11 Synchronisation

impulse can handle signal data from multiple inputs. When inputs don't have a common domain base, synchronization may be required.

Port synchronization

Using a multi port adapter, you can combine an unlimited number of different input ports (e.g. a logic analyzer and a log input from a pipe).
As each port has its own domain base by default (the log input uses the application time domain, the log analyzer has its own time domain),
there must be a mean to synchronize these input to get them meaningful displayed.

impulse support the following approaches:

  1. Specify a fixed domain value offset for a given port. This approach make sense in case that the offset is fixed and can be measured by other means.
  2. Calculate a domain value offset for a given port based on the captured signals.

Approach 1 can be seen as subset of 2. Approach 2 is making sense if there are signals from both ports existing that can be set in relation.

Using a synchronization script

No matter if you develop a reader, a recJs script, a search expression or a Signal Script production, impulse provides you always with the same interfaces to read, compare, analyze or generate signal data.

If you open the port adapter dialogue of the log input, you will find the synchronization script field and flag at the bottom of the window. It usually contains this example script:

// base: root cell of type ICell (usually a record cell)
// insertPoint: root cell of this port of type PortScope  
// isync: sync interface of type IPortSync  
// console: console output of type MessageConsoleStream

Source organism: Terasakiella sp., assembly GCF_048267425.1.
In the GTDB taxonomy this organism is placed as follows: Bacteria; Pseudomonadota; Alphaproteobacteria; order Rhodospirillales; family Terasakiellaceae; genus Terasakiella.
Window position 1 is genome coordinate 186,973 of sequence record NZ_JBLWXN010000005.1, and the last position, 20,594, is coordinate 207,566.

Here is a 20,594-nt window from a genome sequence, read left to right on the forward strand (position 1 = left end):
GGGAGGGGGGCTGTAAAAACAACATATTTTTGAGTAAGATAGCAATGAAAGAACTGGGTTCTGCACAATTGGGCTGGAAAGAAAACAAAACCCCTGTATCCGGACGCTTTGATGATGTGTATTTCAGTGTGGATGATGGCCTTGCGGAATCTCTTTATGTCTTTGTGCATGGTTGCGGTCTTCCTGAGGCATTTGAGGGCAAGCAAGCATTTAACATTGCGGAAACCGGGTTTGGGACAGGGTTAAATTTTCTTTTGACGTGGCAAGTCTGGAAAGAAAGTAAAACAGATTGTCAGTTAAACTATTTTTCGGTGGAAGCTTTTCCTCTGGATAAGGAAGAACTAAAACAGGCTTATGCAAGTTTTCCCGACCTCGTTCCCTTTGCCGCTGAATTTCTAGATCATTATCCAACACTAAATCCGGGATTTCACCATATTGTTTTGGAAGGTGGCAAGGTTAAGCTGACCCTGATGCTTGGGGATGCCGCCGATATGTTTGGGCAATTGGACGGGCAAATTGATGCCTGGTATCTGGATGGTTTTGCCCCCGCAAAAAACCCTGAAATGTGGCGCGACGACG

var clk /*:ISamplePointer:*/ = isync.getPointer('wavetest\\clk_s');
if (clk != null && clk.getCount() > 10) {
    console.println("Signals found!");
    var pos = clk.getPosition();
    console.println("clk pos: " + clk.getPosition());
    console.println("Synced: " + pos);
} else
    console.println("Signals not found!");

The system will call this script continuously while reading the input until the method isync.setSynced(position) is called.

The script first request a pointer to a given signal. If the signal is available, it tries to move the pointer.
If successful, it calls isync.setSynced with the pointer position as argument.

A more complex example

Lets assume the above mentioned logic analyzer reads 2 inputs (Reset / I2C) and the log input contains the application/kernel logs.
To synchronize the log input we may:

  • Detect the time of the first log message
  • Detect the time of the reset inactive change
  • We further assume that the first log is generated t2l=10us after reset
  • Set the domain delta of the log input -> delta=tr-tl+t2l

This case is slightly more complicated and a script would look like this:

var reset = isync.getPointer( 'scope\\reset');
var log = isync.getPointer( 'pipe\\top\\HHShell\\m4_top\\mDist_dsp_access\\#r2_top');
if (reset != null && log!=null){
    if (reset.goNextEdge( 0) && log.getCount()>0){
        var pos = reset.getPosition( ).sub( log.positionAt(0))
        console.println( "reset pos: "+reset.getPosition());
        console.println( "log pos: "+log.positionAt(0));
        console.println( "Synced: "+ pos);
        console.println( "Sync not found!");
        console.println( "Signals not found!");

The script first request a pointer for the reset and the log signal. If both signals are available, it tries to set the pointer of the reset signal to the next negative edge and checks if the log signal has at least 1 message.. If successful it calculates the delta and calls isync.setSynced.
Here is the result:

	reset pos: 5us
	log pos: 300974ps
	Synced: 14699026ps

technical software and tooling


Contact Us

This email address is being protected from spambots. You need JavaScript enabled to view it.